WALTER CRONXITE, our political editor, asks the burning question of the General Election campaign in Croydon: is gaffe-prone Gavin scared of fucking up? Or is he just frit?
Gavin Barwell, the Conservative MP for Croydon Central since 2010, has pulled out of a debate on education with Labour’s General Election candidate, Sarah Jones, which he’d agreed to take part in.
The Education Question Time event, being organised by Croydon teachers and to be staged at St Andrew’s High School next Wednesday evening, May 24, had had its date fixed to suit the Tory candidate.
But it has now been confirmed by the organisers that Barwell’s office has claimed, feebly, that he is “double-booked”. Like a career politician can’t manage his diary…
The Tories’ work experience candidate standing in Croydon North, Samuel Kasumu, is expected to fill-in at the education debate for Barwell. Kasumu has been delivering leaflets enthusiastically in Barwell’s constituency since being introduced as the person prepared to do what no Croydon Tory councillor was willing to do, nor deemed capable of doing – that is, run a competent campaign against Steve Reed OBE, in the certain knowledge that they will lose by tens of thousands of votes.
The Croydon education debate is to be chaired by Philipa Harvey, a local primary school teacher who was the president of the National Union of Teachers in 2016, and as well as Jones, its panel will also include a local headteacher, a parent and a pupil. But no Tory MP.
Barwell’s premature withdrawal follows his being ridiculed for turning up on Channel 4 News but refusing to debate with candidates from other political parties.
“It looks like he’s been got at by the Tory campaign manager,” one observer of the Croydon political scene said today.
“Lynton Crosby, the Aussie pit bull who is running the Tory campaign, must have told him not to go up alongside candidates from other parties because it risks making him look bad.”
In his book on the last General Election, How To Turn A Tory Seat Into A Marginal (and yes, we do know that’s not what Barwell called it, but we think our title is much more accurate), Barwell admitted that in 2015 he had tried to avoid engaging with Jones as much as possible. “If I got drawn into responding to whatever she was saying, it would simply make it a bigger story, helping her to build name recognition,” he said. The same is being applied two years on.
Barwell’s ducking the education debate, with an audience expected to comprise of more than 100 teachers, parents and eager sixth-formers, comes in a week where questions have started to be asked about whether he retains the confidence of Tory leader Theresa Mayhem, and whether, should he manage to be re-elected, he will still hang on to his ministerial positions after June 8.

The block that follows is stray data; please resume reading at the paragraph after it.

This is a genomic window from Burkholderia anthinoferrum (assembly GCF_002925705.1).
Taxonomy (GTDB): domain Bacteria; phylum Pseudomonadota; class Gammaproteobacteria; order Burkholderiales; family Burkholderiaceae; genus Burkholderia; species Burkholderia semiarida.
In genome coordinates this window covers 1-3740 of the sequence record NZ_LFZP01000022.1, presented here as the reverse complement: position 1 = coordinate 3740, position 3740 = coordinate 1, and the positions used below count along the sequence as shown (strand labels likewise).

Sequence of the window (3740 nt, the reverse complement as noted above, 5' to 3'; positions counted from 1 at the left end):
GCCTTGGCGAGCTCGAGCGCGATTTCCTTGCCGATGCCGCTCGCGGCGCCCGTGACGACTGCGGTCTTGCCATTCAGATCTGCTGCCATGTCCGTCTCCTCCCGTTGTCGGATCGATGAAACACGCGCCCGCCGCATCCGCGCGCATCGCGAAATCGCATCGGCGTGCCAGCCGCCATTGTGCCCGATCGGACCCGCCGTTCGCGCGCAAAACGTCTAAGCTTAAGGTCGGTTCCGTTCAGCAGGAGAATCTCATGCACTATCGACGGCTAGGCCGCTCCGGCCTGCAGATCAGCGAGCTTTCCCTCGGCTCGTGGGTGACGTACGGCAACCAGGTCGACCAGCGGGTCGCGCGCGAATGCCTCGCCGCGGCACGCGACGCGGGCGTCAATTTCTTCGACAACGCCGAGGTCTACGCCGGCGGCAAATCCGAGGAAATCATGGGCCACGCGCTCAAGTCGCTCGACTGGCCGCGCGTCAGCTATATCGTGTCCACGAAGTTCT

At the weekend, when the Tories made an announcement on housing policy, Barwell was by-passed, even though it is supposed to be his brief.
Barwell claimed, somewhat lamely, that he’d needed a stand-in (Brandon Lewis, his predecessor as housing minister) because he’d lost his voice.
Perhaps we should all be grateful for small mercies, though sadly Barwell’s claimed indisposition did not last very long, and yesterday he was back on the public airwaves, doing radio interviews.
In his book, Barwell describes the “rough ride” he got when attending the equivalent Croydon education debate in 2015. Then, he was asked what he would do if he lost the election, and his job. The career politician told an audience that he might become a teacher. Jones, to the audience’s delight, suggested that Barwell ought to get some teaching qualifications before going in front of a classroom.
If that recollection hangs heavily with Barwell, then the “catastrophic” cuts planned for school budgets under his Conservative Government is another strong reason why he probably feels better to duck the debate.
Letters have been going out in south London school bags recently asking parents for donations towards their children’s education because of Tory government cuts to school budgets. In Croydon, that could mean £20million of cuts by 2020, so that there will be £418 less to spend per pupil. It also could mean that 535 teachers’ jobs will be axed.
Research using Department for Education data confirms that schools with the poorest children face much greater cuts in funding per pupil under the Government’s National Funding Formula (NFF) proposals.
Analysis of DfE data published on the www.schoolcuts.org.uk website has already shown that 99 per cent of schools in England will receive less money per pupil in real terms even after the implementation of the proposed NFF.
The research has been done by the NUT and Child Poverty Action Group (CPAG). It uses the Government’s IDACI (income deprivation affecting children) Index. This shows that the primary schools with the most deprived pupils will lose £519 per pupil on average, while the most deprived secondary schools will lose £757 per pupil.
“These are disturbing figures of which no Government could be proud,” Kevin Courtney, the NUT’s general secretary, has said. “Wilfully pressing ahead with funding changes that would disadvantage the poorest pupils without finding additional funding would be scandalous.
“The Public Accounts Committee called the Government’s belief that schools can make such savings from their budgets a ‘collective delusion.’ They are right. Money has to be found for our schools. Failure to do so will be catastrophic for society.”
No wonder Barwell’s frit of facing an audience full of angry teachers and anxious parents. Looks like his new mate Kasumu is being handed a tough apprenticeship.
- The Croydon election education debate is at St Andrew’s High School, Waynflete Ave, CR0 4BH next Wednesday, May 24, starting at 7pm (doors 6.30pm). Register here to book your place. Bookings under the name “Barwell” are still being accepted.
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